School-Yearbook-Have-Parental-Value

Sure it may seem like a waste of money.

Maybe our kids don’t seem to care if we purchase one or not.

It might appear as a material item that will just sit around and collect dust.

Does our child really need another school yearbook?

School yearbook sales are in significant decline today. Students seem disinterested in the costly product. Mom and Dad don’t want more stuff hanging around the house either, so they are choosing not to buy.

Is the yearbook a dying American tradition or does it still have value?

I relish this time of year when my kids bring home their yearbooks. Perhaps I have an affinity for the product because I was Editor in Chief of mine as a high school senior, but more so, it provides me parental value today. 

Those of us still buying yearbooks know we are investing in a keepsake that our child will hopefully treasure in the future. We understand that social media posts will eventually be lost yet an analog book of memories is forever. We’re also supporting and funding a group of students’ creative, hard work throughout the school year.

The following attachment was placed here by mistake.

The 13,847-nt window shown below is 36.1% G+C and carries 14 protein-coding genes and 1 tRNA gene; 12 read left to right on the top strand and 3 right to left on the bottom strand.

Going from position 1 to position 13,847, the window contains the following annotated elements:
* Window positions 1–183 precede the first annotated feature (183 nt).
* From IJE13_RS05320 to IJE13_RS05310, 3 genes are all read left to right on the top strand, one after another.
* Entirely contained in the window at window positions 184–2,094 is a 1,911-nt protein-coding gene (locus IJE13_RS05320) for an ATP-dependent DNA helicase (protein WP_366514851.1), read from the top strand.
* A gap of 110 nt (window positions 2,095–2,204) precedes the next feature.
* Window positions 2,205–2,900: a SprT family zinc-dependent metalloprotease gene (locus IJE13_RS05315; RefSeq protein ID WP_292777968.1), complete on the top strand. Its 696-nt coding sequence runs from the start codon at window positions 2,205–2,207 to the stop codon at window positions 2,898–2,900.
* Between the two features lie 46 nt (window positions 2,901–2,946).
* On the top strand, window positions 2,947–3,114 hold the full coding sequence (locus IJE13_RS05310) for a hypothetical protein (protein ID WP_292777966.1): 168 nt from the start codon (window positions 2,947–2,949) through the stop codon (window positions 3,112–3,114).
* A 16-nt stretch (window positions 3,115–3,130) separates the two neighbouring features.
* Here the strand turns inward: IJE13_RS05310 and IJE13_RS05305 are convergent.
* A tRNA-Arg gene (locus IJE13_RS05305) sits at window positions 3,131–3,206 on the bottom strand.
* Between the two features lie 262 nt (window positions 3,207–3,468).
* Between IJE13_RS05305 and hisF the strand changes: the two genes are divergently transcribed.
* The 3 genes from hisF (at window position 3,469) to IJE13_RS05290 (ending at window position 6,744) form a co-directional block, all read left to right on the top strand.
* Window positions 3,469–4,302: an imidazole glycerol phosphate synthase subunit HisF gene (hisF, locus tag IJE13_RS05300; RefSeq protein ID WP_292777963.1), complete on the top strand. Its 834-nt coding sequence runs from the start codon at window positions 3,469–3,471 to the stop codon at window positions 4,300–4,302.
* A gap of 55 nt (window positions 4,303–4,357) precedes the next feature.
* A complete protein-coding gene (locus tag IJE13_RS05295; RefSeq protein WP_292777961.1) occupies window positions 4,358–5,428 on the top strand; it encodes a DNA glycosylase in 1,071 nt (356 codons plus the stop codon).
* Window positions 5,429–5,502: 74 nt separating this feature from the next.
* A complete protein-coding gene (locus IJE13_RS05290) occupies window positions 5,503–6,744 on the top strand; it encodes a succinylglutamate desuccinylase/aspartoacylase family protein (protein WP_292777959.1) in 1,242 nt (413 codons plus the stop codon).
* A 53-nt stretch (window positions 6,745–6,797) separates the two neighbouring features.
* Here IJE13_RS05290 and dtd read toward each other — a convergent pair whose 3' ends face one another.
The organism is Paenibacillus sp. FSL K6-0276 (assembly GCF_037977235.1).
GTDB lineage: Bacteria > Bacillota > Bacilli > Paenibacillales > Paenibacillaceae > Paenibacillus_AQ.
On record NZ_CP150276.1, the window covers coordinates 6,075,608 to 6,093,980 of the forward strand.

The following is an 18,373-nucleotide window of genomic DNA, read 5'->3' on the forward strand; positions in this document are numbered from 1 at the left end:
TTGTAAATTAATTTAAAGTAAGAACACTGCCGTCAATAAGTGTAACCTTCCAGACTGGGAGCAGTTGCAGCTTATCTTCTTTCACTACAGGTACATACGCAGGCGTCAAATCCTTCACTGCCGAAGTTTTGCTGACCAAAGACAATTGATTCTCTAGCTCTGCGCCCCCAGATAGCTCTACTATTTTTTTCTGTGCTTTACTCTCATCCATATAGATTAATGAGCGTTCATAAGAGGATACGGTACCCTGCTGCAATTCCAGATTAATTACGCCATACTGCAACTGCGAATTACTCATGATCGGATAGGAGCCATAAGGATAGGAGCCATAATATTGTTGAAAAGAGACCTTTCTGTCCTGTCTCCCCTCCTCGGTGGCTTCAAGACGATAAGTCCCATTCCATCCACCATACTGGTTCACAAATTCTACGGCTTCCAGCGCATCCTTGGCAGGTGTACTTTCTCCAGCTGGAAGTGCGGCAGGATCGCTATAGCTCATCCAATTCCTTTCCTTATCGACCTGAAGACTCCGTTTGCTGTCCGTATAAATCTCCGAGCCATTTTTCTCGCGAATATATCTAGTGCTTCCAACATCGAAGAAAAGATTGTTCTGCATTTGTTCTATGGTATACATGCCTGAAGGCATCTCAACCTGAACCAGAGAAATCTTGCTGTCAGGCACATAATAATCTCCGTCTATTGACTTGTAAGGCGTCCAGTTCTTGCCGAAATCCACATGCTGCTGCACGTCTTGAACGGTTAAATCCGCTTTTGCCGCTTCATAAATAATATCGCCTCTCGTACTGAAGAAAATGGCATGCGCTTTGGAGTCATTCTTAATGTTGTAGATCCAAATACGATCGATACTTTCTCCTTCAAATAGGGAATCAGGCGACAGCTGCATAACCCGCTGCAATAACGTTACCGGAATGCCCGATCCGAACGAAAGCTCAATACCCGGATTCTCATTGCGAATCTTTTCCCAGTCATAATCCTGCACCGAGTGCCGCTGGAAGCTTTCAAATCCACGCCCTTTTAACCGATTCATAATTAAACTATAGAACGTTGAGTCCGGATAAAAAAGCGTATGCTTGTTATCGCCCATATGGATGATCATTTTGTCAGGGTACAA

What if you buy the school yearbook simply as a way to get your family members connecting today?

The hardcover edition of my children’s most recent high school yearbook sits on our coffee table surrounded by our comfy sectional couch. The book sits right where family members slowly gather around the television throughout each evening.

At this time of year, I strategically seek out an open area on the couch and begin to flip through the pages of the yearbook.

“Oh, he looks cute,” is usually all I have to say to get my freshman daughter to bound across the room to squeeze up next to me to see who in the world I could be talking about. 

“Uh, Mom. No. He is so weird. He’s in my biology class.”

Oh ok. Well, what about him? I say while pointing to a different picture. And our bonding begins….

There’s something magical about a school yearbook that allows normally off-limits conversation between my guarded daughter and myself. I can’t ask her about a friend’s Snapchat or Instagram post without coming across as intrusive or annoying. Somehow the compiled photos and stories wrapped up in this yearbook are fair game.

“Do you know her? She looks nice.”

“That doesn’t look like Michael. He has changed so much since elementary school.”